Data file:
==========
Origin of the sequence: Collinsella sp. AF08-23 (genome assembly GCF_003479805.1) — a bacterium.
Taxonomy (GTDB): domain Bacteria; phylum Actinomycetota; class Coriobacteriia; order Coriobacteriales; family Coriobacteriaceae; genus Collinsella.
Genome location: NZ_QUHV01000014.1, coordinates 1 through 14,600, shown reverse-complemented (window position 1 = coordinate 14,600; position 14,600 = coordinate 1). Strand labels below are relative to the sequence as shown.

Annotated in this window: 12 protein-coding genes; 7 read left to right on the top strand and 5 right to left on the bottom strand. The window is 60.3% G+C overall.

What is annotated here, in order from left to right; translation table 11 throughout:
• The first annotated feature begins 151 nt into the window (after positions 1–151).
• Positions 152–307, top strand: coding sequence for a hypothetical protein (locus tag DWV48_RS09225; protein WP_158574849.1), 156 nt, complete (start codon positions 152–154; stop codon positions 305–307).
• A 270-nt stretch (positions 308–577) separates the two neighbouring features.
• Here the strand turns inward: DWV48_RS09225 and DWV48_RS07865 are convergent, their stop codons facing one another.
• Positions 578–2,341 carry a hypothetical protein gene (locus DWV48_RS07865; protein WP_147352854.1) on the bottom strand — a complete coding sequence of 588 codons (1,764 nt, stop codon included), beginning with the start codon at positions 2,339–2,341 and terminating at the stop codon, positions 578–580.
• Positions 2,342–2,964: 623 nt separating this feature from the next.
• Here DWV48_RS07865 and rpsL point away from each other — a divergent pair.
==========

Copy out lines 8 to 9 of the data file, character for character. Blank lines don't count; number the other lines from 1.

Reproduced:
• A 270-nt stretch (positions 308–577) separates the two neighbouring features.
• Here the strand turns inward: DWV48_RS09225 and DWV48_RS07865 are convergent, their stop codons facing one another.